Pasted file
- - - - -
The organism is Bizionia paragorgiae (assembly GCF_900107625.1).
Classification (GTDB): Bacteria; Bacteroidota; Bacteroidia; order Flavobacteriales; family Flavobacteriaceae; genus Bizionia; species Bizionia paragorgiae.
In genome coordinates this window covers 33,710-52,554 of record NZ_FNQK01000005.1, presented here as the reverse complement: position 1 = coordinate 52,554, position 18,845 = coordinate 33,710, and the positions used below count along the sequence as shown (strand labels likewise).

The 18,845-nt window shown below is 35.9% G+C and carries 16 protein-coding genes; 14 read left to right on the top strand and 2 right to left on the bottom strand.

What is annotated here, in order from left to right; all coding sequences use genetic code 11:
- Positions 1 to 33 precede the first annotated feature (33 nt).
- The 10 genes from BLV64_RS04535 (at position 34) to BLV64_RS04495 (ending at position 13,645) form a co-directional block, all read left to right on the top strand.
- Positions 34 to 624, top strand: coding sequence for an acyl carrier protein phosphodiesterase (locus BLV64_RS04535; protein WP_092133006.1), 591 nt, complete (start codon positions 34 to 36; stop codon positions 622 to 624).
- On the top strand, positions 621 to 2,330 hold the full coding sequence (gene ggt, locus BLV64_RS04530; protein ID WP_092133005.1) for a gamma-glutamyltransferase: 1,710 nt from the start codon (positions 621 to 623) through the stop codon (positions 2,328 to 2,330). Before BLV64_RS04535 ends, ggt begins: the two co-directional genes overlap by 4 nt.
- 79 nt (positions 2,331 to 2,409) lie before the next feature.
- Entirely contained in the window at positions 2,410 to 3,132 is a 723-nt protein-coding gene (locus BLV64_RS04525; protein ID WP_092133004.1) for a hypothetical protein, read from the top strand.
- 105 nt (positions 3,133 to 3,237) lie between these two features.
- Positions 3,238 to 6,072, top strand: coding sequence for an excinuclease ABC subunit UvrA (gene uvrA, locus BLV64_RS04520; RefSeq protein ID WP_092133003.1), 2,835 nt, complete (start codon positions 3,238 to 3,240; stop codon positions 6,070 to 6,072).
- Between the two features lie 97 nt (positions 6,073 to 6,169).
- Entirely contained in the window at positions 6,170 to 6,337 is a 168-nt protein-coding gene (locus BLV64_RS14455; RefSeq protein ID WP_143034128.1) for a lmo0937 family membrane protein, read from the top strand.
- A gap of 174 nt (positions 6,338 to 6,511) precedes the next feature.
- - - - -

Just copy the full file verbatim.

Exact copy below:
The organism is Bizionia paragorgiae (assembly GCF_900107625.1).
Classification (GTDB): Bacteria; Bacteroidota; Bacteroidia; order Flavobacteriales; family Flavobacteriaceae; genus Bizionia; species Bizionia paragorgiae.
In genome coordinates this window covers 33,710-52,554 of record NZ_FNQK01000005.1, presented here as the reverse complement: position 1 = coordinate 52,554, position 18,845 = coordinate 33,710, and the positions used below count along the sequence as shown (strand labels likewise).

The 18,845-nt window shown below is 35.9% G+C and carries 16 protein-coding genes; 14 read left to right on the top strand and 2 right to left on the bottom strand.

What is annotated here, in order from left to right; all coding sequences use genetic code 11:
- Positions 1 to 33 precede the first annotated feature (33 nt).
- The 10 genes from BLV64_RS04535 (at position 34) to BLV64_RS04495 (ending at position 13,645) form a co-directional block, all read left to right on the top strand.
- Positions 34 to 624, top strand: coding sequence for an acyl carrier protein phosphodiesterase (locus BLV64_RS04535; protein WP_092133006.1), 591 nt, complete (start codon positions 34 to 36; stop codon positions 622 to 624).
- On the top strand, positions 621 to 2,330 hold the full coding sequence (gene ggt, locus BLV64_RS04530; protein ID WP_092133005.1) for a gamma-glutamyltransferase: 1,710 nt from the start codon (positions 621 to 623) through the stop codon (positions 2,328 to 2,330). Before BLV64_RS04535 ends, ggt begins: the two co-directional genes overlap by 4 nt.
- 79 nt (positions 2,331 to 2,409) lie before the next feature.
- Entirely contained in the window at positions 2,410 to 3,132 is a 723-nt protein-coding gene (locus BLV64_RS04525; protein ID WP_092133004.1) for a hypothetical protein, read from the top strand.
- 105 nt (positions 3,133 to 3,237) lie between these two features.
- Positions 3,238 to 6,072, top strand: coding sequence for an excinuclease ABC subunit UvrA (gene uvrA, locus BLV64_RS04520; RefSeq protein ID WP_092133003.1), 2,835 nt, complete (start codon positions 3,238 to 3,240; stop codon positions 6,070 to 6,072).
- Between the two features lie 97 nt (positions 6,073 to 6,169).
- Entirely contained in the window at positions 6,170 to 6,337 is a 168-nt protein-coding gene (locus BLV64_RS14455; RefSeq protein ID WP_143034128.1) for a lmo0937 family membrane protein, read from the top strand.
- A gap of 174 nt (positions 6,338 to 6,511) precedes the next feature.